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Wayne Millard 'very happy' weeks before his death, murder trial hears

Last Updated Jun 15, 2018 at 2:40 pm EST

TORONTO – A murder trial in Toronto has heard that an aviation executive was very excited about a new business venture in the weeks before he died from a single gunshot wound to the head.

The death of 71-year-old Wayne Millard on Nov. 29, 2012 was initially ruled a suicide, but in 2014, his son — Dellen Millard — was charged with murder in the death of his father.

Court heard that Wayne Millard had recently moved Millardair — his family-owned aircraft servicing and maintenance company — from Toronto’s Pearson airport to Region of Waterloo International Airport, where he had built a massive hangar.

Chris Wood, the general manager of the Waterloo airport, testified today that on Nov. 1, 2012, Wayne Millard had received a crucial certification for his business from Transport Canada and was very happy.

Wood says Wayne Millard told him he was investing in Millardair because the legacy of the family company was really important to him.

Dellen Millard, a twice-convicted murderer who is serving two consecutive life sentences, has pleaded not guilty to first-degree murder.

Wood testified that Dellen Millard was not interested in running the family company, and after his father’s death, he quickly fired all Millardair staff and returned the valuable government certification.

“We thought that was a poor business decision,” said Wood. “If you’d like to get maximum return out of business, you sell the business with the hangar with certificate and staff in place.”

Court has heard that Dellen Millard, now 32, told police his father suffered from depression, alcoholism and was under a lot of stress from the new business.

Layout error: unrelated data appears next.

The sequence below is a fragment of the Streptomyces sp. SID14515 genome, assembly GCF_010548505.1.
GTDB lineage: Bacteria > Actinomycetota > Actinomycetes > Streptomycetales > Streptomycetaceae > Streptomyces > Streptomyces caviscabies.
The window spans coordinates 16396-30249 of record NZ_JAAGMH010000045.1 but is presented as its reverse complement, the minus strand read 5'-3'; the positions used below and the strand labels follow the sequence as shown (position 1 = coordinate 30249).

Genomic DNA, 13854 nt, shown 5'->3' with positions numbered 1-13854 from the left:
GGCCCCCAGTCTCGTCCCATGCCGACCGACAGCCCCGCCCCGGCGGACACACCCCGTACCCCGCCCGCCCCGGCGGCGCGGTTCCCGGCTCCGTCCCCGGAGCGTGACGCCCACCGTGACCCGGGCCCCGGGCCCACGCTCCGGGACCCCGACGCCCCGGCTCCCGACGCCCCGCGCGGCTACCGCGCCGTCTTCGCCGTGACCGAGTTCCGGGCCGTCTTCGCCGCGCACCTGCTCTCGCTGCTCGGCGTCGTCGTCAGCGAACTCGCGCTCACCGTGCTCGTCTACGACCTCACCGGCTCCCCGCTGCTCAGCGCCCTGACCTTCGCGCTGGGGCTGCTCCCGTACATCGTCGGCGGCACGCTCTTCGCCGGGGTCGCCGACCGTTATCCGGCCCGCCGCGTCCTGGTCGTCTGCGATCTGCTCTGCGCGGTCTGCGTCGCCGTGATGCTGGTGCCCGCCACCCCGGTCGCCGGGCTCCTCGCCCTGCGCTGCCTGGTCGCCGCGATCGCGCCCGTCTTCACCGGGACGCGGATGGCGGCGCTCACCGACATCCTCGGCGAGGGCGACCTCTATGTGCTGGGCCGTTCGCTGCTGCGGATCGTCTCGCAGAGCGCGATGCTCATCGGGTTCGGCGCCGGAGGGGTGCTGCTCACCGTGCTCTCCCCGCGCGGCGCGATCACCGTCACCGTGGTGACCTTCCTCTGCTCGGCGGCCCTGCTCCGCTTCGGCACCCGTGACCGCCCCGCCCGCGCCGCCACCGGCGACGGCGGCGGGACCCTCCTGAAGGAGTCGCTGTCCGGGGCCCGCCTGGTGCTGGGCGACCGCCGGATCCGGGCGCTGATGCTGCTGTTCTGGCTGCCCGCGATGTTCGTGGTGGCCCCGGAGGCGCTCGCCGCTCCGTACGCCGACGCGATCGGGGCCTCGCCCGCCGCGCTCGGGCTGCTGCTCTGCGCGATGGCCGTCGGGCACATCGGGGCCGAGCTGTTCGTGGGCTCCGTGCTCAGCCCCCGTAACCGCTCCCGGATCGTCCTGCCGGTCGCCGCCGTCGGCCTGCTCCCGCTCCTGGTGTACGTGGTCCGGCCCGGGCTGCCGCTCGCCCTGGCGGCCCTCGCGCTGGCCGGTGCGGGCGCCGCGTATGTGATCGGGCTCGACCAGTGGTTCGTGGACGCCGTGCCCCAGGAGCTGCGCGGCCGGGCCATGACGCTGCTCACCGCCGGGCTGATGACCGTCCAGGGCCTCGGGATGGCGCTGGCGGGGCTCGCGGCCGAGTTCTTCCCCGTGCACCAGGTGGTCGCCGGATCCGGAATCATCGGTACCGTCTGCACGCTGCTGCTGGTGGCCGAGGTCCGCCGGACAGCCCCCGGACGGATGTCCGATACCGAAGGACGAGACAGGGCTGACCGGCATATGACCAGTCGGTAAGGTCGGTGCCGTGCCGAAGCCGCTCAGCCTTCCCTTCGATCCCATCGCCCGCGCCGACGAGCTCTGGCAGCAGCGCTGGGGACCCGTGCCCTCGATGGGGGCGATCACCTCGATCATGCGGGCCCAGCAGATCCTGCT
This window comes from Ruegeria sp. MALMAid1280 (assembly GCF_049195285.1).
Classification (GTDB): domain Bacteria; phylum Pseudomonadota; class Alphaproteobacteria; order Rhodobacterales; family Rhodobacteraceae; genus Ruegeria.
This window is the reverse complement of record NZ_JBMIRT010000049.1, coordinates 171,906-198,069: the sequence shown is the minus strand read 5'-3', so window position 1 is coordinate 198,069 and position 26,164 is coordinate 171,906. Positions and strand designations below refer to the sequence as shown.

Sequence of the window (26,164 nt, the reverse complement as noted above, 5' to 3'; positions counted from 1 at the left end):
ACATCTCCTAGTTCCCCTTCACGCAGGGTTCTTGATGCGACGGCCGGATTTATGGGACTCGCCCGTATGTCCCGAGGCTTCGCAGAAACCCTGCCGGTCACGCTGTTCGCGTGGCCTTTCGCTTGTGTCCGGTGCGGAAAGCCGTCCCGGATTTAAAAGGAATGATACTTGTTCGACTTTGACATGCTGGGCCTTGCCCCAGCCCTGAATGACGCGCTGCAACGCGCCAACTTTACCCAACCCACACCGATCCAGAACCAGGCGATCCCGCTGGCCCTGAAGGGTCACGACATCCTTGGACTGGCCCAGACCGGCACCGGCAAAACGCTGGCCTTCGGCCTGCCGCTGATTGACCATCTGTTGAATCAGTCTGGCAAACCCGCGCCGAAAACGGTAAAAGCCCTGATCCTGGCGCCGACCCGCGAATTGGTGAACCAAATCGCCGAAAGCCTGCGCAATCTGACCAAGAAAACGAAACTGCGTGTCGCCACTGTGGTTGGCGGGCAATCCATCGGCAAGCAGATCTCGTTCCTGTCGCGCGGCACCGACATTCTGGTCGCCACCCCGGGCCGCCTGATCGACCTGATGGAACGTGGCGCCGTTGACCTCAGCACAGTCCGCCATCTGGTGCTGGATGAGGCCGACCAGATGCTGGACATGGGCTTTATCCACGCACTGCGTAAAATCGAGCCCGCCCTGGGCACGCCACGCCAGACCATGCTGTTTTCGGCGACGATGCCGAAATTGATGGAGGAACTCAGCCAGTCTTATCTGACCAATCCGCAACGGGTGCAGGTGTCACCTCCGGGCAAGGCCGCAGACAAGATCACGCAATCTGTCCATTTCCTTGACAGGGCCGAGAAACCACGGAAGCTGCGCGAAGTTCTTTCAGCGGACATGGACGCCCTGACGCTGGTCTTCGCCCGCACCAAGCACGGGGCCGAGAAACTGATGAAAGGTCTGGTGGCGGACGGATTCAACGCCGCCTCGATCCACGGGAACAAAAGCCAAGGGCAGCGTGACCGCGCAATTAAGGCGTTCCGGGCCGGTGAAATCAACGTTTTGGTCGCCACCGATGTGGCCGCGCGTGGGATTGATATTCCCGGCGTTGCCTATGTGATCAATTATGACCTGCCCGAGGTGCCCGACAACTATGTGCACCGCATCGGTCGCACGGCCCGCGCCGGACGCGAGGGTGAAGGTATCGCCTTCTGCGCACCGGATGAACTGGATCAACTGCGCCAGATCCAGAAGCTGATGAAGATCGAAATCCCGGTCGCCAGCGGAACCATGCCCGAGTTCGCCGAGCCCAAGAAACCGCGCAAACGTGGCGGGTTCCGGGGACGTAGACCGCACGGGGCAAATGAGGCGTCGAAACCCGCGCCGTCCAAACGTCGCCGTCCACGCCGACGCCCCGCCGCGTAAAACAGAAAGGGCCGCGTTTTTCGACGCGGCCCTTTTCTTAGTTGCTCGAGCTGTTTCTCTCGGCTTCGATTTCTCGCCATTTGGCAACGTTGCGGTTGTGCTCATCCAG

Millardair was started by Carl Millard, Wayne Millard’s father, in 1963 and operated as a cargo airline, then a passenger airline, before the business shifted into renting out its hangar at Toronto’s Pearson airport.

Wayne Millard took over the business when his father died in 2006.

Wood told court he approached Wayne Millard in 2009 to woo him away from Toronto. In short order they had an agreement, he said, and construction began in 2011 on a hangar that was triple the size of any other hangar at the Waterloo airport.

Wayne Millard was taking his company in a new direction to service and repair aircraft. Then, after more than a year of work, Millardair received the Transport Canada certification.

“He was very excited, very happy … there was a lot of excitement at the airport. It was a very large hangar and a real big win to have this type of business come to our airport,” Wood said.

That excitement soured after Wayne Millard died, he said. The hangar was full of “junk,” he said, including old cars, a couple small planes, a helicopter and a bunch of car parts.

“It became more and more clear it was not going to be used for what it was intended,” Wood said.

“We were growing increasingly frustrated that 90 jobs were promised and aircraft were going to start coming, so we ratcheted up pressure to enforce the lease.”

The hangar was later sold to another company, Wood said.

Court has heard that Dellen Millard called his dad a failure and blamed him for the company’s financial problems. Court documents show Dellen Millard’s DNA was on the handle of the gun that was found next to Wayne Millard’s body.

A shooting reconstruction expert testified Thursday that forensic testing suggested it was “unlikely” Wayne Millard shot himself.